Hey everyone and thanks for swinging by. This weeks freshwater fishing started off with a bang and slowly tapered off into a lethargic day yesterday. Below I will cover where fish where caught, what lures, and what presentation.
Where they were caught-
95% of the fish caught this week where in two feet of water or less with a drop off close by, once again most fish where under the overhangs or right up against structure such as stumps or fallen trees. Last weeks bridge fishing action wasn’t happening as the only fish I caught on the bridge pillars was a massive bluegill on a rattle trap. Another hot spot this week were canals leading up to private launches and boat houses.
What was i using for bait?
Almost all fish caught including the Largemouth and Bowfin were caught on a Watermelon red flake super fluke with a paddle tail. the presentation was almost always a weightless fluke on a 3/0 wide gap worm hook in red color. every now and then i put a 1/16 bullet weight to help get it down a little deeper in the water column. Other fish caught consisted of a chain pickerel while trolling a small crank bait for crappie, two catfish on worms targeting crappie, and a big water moccasin that wanted to be in my kayak but i paddled like the wind to get away from him. Always be weary of drifting near overhanging branches and tree limbs because that’s where the cottonmouths and copperheads like to sunbathe.
Thanks for stopping by alto outdoors and come back next sunday for pictures and videos from the White River in Arkansas.
Pictures and videos form this week’s fishing trips.
Hey everybody and thanks again for checking out the blog, today’s post will be covering Kayak Fishing 101, my 7 steps and tips to becoming a better kayak fisherman and also touching on some safety issues.
#1 Keep your rig simple,don’t do this…
A crowded kayak is no friend to a fisherman, snag hazards and frustration can set in quickly, and if there is one thing I have learned form kayak fishing over the last 8 years it’s that if something can catch your hooks, it will. If something can go wrong during your trip, it probably will. I have hooked myself, bird-nested bait casters to the point of cutting all my line off, and broke rod tips by hooking my rod behind me. A simple less crowded kayak will result in less gear but pay off in the quality and enjoyment of your fishing trips.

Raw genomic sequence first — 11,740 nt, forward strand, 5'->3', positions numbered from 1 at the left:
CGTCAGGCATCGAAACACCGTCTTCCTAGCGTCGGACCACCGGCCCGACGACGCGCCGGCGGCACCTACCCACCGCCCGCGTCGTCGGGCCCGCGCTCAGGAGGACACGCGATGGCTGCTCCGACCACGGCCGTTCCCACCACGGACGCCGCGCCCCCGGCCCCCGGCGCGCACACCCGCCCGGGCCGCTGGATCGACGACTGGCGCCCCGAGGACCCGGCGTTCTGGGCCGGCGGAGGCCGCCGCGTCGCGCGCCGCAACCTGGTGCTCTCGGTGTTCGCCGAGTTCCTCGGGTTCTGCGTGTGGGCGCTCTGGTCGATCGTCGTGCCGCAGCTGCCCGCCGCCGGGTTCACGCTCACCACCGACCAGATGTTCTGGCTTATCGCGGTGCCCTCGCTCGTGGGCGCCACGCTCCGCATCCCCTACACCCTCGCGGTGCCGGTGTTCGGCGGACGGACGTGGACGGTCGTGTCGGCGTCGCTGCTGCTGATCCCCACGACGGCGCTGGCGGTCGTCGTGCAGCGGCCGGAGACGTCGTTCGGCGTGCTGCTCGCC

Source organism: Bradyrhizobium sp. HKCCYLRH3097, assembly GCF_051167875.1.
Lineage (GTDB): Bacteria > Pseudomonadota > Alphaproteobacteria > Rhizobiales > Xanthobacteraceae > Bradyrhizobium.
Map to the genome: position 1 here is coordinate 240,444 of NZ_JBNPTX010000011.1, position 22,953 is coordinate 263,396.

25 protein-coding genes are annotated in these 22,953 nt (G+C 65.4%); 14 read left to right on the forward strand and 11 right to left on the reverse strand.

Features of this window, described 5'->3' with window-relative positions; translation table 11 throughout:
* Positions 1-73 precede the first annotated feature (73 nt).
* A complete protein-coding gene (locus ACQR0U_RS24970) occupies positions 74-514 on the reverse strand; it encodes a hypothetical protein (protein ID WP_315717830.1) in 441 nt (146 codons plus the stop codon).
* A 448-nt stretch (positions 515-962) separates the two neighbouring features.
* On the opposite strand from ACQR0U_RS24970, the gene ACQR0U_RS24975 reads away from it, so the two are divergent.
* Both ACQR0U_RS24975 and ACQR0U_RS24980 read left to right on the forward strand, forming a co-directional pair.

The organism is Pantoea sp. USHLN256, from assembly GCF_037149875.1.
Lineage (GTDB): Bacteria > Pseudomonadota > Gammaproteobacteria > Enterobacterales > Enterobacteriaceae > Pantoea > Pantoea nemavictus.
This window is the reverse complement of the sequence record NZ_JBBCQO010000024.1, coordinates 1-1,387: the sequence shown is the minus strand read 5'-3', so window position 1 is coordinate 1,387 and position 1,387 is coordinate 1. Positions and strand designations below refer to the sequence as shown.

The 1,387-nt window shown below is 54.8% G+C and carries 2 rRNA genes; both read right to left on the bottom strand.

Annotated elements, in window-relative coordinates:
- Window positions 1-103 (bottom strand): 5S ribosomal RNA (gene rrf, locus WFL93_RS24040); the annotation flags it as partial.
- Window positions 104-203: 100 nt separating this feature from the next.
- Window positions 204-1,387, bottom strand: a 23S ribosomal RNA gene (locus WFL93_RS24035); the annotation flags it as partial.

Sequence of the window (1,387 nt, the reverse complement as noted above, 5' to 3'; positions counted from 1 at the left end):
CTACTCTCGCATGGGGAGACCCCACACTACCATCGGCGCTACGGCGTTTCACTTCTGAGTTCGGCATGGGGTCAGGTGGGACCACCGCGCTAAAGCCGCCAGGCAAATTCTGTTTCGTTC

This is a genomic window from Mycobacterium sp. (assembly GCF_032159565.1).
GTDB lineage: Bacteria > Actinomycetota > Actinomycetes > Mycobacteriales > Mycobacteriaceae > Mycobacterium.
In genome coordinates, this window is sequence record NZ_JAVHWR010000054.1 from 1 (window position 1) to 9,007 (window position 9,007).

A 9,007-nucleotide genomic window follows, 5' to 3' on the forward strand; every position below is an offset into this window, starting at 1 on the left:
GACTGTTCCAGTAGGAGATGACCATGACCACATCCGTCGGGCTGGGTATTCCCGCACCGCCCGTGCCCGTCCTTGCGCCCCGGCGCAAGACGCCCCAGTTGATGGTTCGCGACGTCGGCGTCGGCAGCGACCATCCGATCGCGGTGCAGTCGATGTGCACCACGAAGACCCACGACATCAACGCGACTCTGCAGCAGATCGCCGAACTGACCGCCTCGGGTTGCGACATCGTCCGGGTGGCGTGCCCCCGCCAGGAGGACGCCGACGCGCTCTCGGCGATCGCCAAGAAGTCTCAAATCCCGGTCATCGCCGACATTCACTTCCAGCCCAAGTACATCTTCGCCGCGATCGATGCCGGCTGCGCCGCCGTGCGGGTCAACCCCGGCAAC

#2 Have a float plan with a friend or family member-
A USCG float plan might sound stupid , but in my 7 years of serving the the Coast Guard performing search and rescue nothing helps in a speedy recovery more than properly filled out float plan. A float plan consists a complete description of your vessel/kayak, the equipment you have available to you, but mainly focuses on your planned route and stopping points. When you fill one out you leave it with a family member or friend and if you haven’t returned by a certain agreed upon time they call the coast guard with the information given on the float plan. Below I have filled out and example and there is a page on my main menu with a blank float plan you can save to your computer.
#3 Safety equipment-
The most important thing to have on your kayak is a handheld VHF marine radio set to CH 16 or 156.8 MHZ for distress signals. You might not be the person who needs help another kayaker could be close by and having an emergency and you could be his or her saving grace. The safety equipment I have on my kayak at all times consists of the following. An Atlantis VHF handheld radio, a Orion marine emergency signaling kit, a Firefly strobe light, my PFD, emergency water and next month I will be purchasing a 406 MHZ personnel locator. A good trick I learned form watching Ty Southerland on his 30Milesout Youtube Channel is I use frozen water bottles as my ice , it cools my catch and also serves as my emergency water rations.
#4 If you’re new to kayak fishing, try to reach out and go on trips with more experienced yak fisherman.